Updated: 21 July 2022
As global problems need global solutions, the Mediterranean Universities Union (UniMed) is working on dozens of projects across the Mediterranean shores to promote quality education governance, research collaboration, diversity, student mobility, and employability.
Founded in 1991, UniMed is an association of 144 universities from 23 countries on both shores of the Mediterranean.
Governance Projects in Algeria and Iraq
After a long period of strong centralisation, Algerian universities are moving toward greater autonomy and being asked to contribute more to the national economy. That means universities need a medium-term strategic plan that takes into consideration their environments and assures a higher employability rate for their graduates.
To help achieve those goals, UniMed and 12 Algerian universities, along with Algeria’s Ministry of Higher Education and Scientific Research and the Commission for the Implementation of Quality Assurance in Higher Education in Algeria (CIAQES), have formed a partnership to support the reform initiated by the ministry on university governance systems with a focus on strengthening quality-assurance mechanisms and the definition of strategic plans.
The project, called ESAGOV, has produced action plans for defining strategies and building the strategic skills of universities’ academic and administrative staffs. It is now in its final phase of revision or definition of the strategic plans, which will be presented in Algiers in January 2023. Four university partners in Europe are assisting in this process.
In Iraq, UniMed has launched the INsPIRE project, coordinated by the University of Siena, to address weaknesses in higher-education institutions’ governance systems and provide models of good governance practices. Some of the models are based on higher-education reforms that have been introduced in other countries in response to global changes such as the economic recession, increased internationalisation, disillusionment with state-centered steering of higher education and the trend toward marketisation of higher education.
UniMed projects in Algeria, Iraq and the Kurdistan Region of Iraq focus on university governance, quality assurance, and harmonising higher-education systems.
INsPIRE seeks to achieve good governance practices in Iraqi universities, including institutional values such as autonomy, accountability, participation, internationalisation, and well-structured management systems that assure the implementation of these practices.
Ten Iraqi universities and the country’s Ministry of Higher Education and Scientific Research are participating in the project. Three university partners in Europe and one in Turkey are also involved.
In the Kurdistan Region of Iraq, UniMed has launched a similar project, called APPRAIS. In cooperation with the Ministry of Higher Education and Scientific Research of the Kurdistan Region of Iraq, the project addresses governance, strategic planning and quality assurance of higher-education institutions, with a particular focus on enhancing the capacities of human resources and proposing a reform of the local higher-education system through the implementation of the Bologna process.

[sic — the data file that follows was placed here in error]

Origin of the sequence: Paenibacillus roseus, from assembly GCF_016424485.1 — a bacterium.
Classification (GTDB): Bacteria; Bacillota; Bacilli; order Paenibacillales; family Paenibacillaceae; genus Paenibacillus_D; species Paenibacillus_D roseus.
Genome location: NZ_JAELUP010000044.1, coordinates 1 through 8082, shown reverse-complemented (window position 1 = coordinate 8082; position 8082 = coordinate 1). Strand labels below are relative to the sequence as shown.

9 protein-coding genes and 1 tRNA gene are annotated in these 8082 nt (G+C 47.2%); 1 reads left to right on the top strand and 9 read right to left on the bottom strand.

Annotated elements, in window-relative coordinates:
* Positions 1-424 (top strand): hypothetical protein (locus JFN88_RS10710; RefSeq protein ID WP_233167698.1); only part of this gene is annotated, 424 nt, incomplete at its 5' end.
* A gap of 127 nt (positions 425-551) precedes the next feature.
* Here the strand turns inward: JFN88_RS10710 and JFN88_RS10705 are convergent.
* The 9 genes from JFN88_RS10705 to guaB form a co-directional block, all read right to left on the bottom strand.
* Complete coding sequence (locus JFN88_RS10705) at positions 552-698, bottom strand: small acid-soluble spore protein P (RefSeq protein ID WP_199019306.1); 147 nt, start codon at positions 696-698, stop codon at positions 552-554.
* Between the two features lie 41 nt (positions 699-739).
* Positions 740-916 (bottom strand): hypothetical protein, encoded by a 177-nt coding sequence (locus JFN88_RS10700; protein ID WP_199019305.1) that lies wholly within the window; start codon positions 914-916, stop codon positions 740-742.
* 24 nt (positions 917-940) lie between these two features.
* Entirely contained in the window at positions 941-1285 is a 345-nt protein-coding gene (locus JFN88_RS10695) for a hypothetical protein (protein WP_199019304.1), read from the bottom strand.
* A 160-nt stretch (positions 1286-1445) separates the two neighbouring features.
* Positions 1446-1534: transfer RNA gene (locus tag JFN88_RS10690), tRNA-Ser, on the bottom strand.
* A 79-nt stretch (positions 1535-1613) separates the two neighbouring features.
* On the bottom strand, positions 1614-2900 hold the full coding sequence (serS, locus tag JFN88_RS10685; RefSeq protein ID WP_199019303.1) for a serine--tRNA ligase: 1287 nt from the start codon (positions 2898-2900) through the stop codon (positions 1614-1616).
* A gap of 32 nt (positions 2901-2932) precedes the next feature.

Eight Kurdish universities are participating, along with four partner universities in Europe.
Virtual Exchanges and Online Monitoring
To cope with the impact of the Covid-19 pandemic on students’ mobility, UniMed launched the FRAMES project to foster a harmonised implementation of “blended mobility”, a combination of physical and virtual education exchanges, among higher-education institutions across Europe. The aim is to make the European Higher Education Area more innovative and resilient, and to help universities move from the Covid-19 emergency to sustainable innovation.
The project will be centered on the Virtual Exchange (VE) methodology, which consists of sustained, technology-enabled, people-to-people online exchange sessions in which constructive communication and interaction take place with the support of educators or facilitators.
In another technology-based project, called RSMF (Remote Student Monitoring Framework for Securing Exams), UniMed is seeking to develop innovative tools to help universities deal with the challenges of online teaching and learning assessment in online courses.
The project aims to advance the latest approach by applying modern technologies to resolve the challenges of assuring academic integrity when students take exams remotely.
A Diverse, Tolerant Mediterranean
In a technology-related project, UniMed is seeking to develop innovative tools to help universities deal with the challenges of online teaching and online learning assessment.
To counter increasing xenophobia, cultural tensions, and toxic narratives on migrants and migration, UniMed is contributing to several projects related to the social inclusion of refugees and displaced people, and their education rights.
The Ci-RES project is a pilot experiment, coordinated by the Algerian university Mohamed Lamine Debaghine Sétif 2, that seeks to create institutional capacities for the integration of refugees in Algerian higher education. The project brings together four partner universities in Europe, four Algerian universities and the Algerian Ministry of Higher Education and Scientific Research.